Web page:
Thursday, 23 March 2017

Film Review | France | Persepolis

The film Persepolis follows the story of the director, Marjane Satrapi, as she travels from Iran to Europe in what can only be described as a difficult childhood filled with political change, cultural change and personal battles. The initial worldwide release of this film was met with positive reviews, even holding a 96% rating on rotten tomatoes, which is no easy task in this day and age that allows anyone's opinion to be published and taken into account.

Fig 1: Movie Poster, Persepolis

Although the film does feature story telling based in Iran, it is at its heart a French animation, with a French cast and large heritage rooted in France. As a country, France does have a fairly large backlog of animated films but this one stands out amongst the rest due to its autobiographical style and almost edgy approach to the art style, often feeling extremely graphical (due to its graphic novel roots) and handmade whilst still maintaining its clean cut finish.

Fig 2: Screenshot, Persepolis

As an artist, Satrapi's work is mostly alive in a more illustrative style, boasting an impressive catalogue of previous books and graphic novels that also feature the same style of drawing that is apparent throughout Persepolis. As this film is autobiographical, Satrapi's art style choices could be seen as a direct reflection of how she feels about the life she has led, often adding trivial moments to the piece, potentially suggesting that the creator has a mature outlook on the events that have taken place in her life.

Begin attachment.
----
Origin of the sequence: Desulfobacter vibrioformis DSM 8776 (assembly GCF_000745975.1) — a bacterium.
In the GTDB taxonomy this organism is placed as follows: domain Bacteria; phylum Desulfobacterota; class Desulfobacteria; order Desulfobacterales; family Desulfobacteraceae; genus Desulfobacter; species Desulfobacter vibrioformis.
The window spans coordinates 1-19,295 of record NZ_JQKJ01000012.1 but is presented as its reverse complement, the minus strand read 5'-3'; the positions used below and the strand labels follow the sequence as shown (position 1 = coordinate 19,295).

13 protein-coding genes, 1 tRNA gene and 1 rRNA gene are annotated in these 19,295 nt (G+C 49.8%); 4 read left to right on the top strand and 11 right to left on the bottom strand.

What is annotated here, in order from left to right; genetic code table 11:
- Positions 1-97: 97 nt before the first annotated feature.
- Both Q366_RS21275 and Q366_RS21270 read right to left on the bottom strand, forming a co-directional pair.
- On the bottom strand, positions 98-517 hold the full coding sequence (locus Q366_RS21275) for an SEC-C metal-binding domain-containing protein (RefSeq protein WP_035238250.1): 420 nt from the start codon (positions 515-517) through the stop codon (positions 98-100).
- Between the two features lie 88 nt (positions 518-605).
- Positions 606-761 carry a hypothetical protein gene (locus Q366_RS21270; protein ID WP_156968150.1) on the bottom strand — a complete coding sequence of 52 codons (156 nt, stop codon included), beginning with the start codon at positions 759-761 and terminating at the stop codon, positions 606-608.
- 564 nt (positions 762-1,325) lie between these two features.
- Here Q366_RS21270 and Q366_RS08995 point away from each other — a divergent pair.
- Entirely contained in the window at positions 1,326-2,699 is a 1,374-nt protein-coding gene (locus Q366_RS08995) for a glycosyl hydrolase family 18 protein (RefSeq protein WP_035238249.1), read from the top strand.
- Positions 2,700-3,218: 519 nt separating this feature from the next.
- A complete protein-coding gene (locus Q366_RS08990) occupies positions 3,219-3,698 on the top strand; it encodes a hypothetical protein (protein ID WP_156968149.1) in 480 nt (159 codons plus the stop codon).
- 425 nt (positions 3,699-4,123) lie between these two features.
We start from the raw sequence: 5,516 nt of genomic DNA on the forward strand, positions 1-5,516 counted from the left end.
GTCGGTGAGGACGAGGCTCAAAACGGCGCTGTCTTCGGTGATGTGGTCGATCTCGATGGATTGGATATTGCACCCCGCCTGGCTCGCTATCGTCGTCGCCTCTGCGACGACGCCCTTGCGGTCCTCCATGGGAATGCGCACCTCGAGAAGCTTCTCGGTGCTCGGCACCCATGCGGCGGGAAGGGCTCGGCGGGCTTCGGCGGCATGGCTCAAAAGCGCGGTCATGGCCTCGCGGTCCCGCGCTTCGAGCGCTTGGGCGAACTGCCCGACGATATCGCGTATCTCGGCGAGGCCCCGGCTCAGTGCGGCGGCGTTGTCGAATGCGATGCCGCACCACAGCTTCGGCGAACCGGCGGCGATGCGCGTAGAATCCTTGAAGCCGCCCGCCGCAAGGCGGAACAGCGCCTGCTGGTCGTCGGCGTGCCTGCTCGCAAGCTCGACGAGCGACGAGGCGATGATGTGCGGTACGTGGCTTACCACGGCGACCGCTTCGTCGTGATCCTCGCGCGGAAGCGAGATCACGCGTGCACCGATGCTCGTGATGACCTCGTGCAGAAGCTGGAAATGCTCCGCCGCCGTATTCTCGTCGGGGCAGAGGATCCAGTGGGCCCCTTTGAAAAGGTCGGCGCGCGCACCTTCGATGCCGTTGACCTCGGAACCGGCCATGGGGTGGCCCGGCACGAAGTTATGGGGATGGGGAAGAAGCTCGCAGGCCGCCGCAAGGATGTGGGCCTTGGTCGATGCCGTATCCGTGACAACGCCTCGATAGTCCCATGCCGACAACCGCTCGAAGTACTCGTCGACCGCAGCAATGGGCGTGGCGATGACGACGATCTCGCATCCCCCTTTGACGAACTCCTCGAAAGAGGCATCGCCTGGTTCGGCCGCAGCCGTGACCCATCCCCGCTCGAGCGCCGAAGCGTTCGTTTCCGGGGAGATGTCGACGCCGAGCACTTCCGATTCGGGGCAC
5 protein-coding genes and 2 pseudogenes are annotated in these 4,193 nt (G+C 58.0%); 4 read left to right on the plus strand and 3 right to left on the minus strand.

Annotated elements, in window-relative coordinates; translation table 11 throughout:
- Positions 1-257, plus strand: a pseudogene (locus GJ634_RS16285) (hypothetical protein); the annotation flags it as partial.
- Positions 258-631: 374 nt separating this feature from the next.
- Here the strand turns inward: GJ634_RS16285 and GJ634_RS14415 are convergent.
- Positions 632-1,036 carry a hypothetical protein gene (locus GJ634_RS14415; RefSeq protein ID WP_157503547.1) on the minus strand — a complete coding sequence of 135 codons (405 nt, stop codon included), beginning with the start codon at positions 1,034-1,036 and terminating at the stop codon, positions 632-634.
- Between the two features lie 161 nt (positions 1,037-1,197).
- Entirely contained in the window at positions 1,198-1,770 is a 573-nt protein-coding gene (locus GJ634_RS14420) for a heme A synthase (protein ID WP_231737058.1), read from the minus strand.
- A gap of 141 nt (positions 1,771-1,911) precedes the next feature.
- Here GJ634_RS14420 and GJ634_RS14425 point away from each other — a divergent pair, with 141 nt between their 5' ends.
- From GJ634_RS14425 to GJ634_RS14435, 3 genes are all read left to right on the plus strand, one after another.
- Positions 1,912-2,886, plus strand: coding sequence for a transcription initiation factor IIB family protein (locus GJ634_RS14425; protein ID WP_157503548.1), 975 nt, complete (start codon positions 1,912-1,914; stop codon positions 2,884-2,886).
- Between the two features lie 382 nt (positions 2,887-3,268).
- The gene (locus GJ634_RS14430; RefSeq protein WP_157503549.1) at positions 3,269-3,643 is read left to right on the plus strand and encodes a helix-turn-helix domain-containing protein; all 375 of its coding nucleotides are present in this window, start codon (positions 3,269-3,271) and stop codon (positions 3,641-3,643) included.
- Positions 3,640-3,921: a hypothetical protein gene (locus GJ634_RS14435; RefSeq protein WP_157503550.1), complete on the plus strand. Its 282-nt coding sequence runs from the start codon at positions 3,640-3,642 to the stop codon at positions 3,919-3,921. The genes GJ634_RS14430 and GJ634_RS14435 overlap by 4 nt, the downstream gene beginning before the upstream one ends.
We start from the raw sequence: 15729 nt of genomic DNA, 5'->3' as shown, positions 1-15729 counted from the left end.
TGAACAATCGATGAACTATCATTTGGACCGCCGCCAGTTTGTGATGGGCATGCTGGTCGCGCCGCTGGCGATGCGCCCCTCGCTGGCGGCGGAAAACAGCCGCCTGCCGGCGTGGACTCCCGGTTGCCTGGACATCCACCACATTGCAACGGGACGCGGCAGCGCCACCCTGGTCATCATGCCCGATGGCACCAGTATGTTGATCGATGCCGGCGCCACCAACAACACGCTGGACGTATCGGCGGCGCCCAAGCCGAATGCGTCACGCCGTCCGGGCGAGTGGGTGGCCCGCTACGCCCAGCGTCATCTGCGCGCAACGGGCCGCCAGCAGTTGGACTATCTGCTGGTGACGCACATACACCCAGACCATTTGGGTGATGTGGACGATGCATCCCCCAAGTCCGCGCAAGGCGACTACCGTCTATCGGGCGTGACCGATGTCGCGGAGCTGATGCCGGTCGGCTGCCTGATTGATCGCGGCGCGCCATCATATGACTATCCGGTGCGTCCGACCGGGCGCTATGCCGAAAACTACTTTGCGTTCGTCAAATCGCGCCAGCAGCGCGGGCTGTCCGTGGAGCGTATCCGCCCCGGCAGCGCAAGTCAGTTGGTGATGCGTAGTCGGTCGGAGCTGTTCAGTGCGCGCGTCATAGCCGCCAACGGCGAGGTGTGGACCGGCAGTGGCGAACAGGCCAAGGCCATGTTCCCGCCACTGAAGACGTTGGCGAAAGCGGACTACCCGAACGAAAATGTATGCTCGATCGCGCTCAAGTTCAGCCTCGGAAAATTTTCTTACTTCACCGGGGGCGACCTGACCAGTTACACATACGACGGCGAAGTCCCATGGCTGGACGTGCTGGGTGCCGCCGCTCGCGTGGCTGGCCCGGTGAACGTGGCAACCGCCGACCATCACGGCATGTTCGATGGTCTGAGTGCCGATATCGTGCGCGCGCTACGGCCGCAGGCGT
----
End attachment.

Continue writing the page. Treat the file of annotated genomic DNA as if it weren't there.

Fig 3: Screenshot, Persepolis

The film itself details the creators travel from Iran to France as political changes occur in her home country, forcing her to grow up as a rebellious teenager away from home and the comforts of her family, which as you can imagine has had lasting effects on the filmmaker and shaped the person she is today. It seems that what the film is attempting to convey to the audience is this idea of change and personal development even in times of internal stress and external trauma, the notion that good people can still remain good people and develop even in troubled times.

In terms of delivering a message within a narrative and getting a message across to an audience, Satrapi's 2007 film Persepolis most definitely achieves its goals, as viewers are left with a real sense of personal change and character development.  

Illustration List

Fig 1: Movie Poster, Persepolis,, Accessed on: 23.03.17 

Fig 2: Screenshot, Persepolis,, Accessed on: 23.03.17 

Fig 3: Screenshot, Persepolis,, Accessed on: 23.03.17 

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